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Friday, 27 June 2008

Turner Prized: Simon Armitage Praises Alex Turner's Lyrics

The Guardian's been running a series, all week, of little pamphlet inserts, titled Great Lyricists (of what isn't made clear, but the mainly contemporary scene, apparently). Of the eight, two are Canadian, and one was born near the Canadian border (Cohen, Joni Mitchell, and Dylan). Three more are entirely American (Springsteen, Patti Smith and Chuck D). Two are British (which is very international of The Guardian: the bitter genius Morrissey, and Arctic Monkeys frontman Alex Turner). One wonders where John Lennon or Ian Dury are - and further back, the two undisputed heavyweights of song lyrics of the 20th century (in English) Cole Porter and Noel Coward.

Turner seems a little out of his league. What comes across - and this isn't the first time I have thought of this issue given I have been interested in spoken word poetry for the last 14 years or so - is how bare the lyrics mainly are. Chuck D's and Dylan's and Cohen's are the best, because they bring the music with them, into the words. Armitage admits that "songwriters are not poets" in his Introduction. He also makes big claims about British poetry: "Nothing, in my view, characterises British poetry of the last 50 years more than the 'sketch'. Modernism has sent up its pyrotechnics, but stories and scenes still fuel the hearth fire, and Turner is a storyteller and scene-setter."

This suggests a few of the problems with the current British "mainstream" approach to art and culture since 1950. Armitage's easily made differentiation between "modernism" on the one hand, and "storytelling" on the other, is not entirely useful. It seems to return us to the idea (that Larkin bandied about) that, on the one hand, there was something English, decent, and lucid (a la Orwell) about plainspoken poetry with nice stories in it - and then there was Picasso, Parker, and all that weird, indeterminate, and ultimately heartless jazz. Clarity is all.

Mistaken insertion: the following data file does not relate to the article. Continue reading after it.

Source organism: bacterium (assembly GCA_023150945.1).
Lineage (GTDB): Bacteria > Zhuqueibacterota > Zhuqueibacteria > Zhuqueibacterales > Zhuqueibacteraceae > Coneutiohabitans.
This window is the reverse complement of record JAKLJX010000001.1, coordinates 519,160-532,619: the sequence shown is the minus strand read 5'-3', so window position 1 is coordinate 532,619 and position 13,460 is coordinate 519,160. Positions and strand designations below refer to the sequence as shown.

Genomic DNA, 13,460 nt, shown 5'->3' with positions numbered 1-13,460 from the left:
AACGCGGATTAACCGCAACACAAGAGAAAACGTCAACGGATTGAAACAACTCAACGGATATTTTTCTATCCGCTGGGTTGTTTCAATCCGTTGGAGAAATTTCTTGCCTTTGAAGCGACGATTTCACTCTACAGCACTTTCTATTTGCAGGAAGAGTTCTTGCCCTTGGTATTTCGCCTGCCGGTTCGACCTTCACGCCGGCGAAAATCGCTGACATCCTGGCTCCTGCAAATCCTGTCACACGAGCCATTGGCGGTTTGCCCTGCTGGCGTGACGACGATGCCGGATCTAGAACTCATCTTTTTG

Well, let's wheel out Adorno; or rather, simply observe that issues such as what the lyric does, and how it relates to experience, are problematic, and intriguing, precisely because the texture and materiality of text (and the complexities of the corporeally-based speaking voice) are rich and strange. What Turner does - very well - is replicate (or mimic) - how a certain kind of young British person speaks, usually among themselves, on a night out, in a bar, dance club, or in a cab on the way home. This mirroring of "nature" is impressive, and artfully, and wittily handled. But does Turner turn this reflection back onto the way of speaking, the mode of style, itself? What is Turner saying about saying it like it is on the dancefloor, or what his "regional identity" really has to do with his language? Tony Harrison, and Armitage, himself, among others, have written of, and through, their post-Butler Act poetic eloquence from intriguing regional perspectives. W.S. Graham, who was a modernist, but also proud of his regional identity, managed to speak something about whereof we can.

Well, see you later, innovator. Or hear you later, maybe. In the meantime, poems can and should move beyond the sketch (at least some of the time) or scene. TV and the novel do that better, anyway. What poetry "does" best of all is poetic, not ordinary, language. Artifice, not reflection, perhaps, of the way things "are". Says who?
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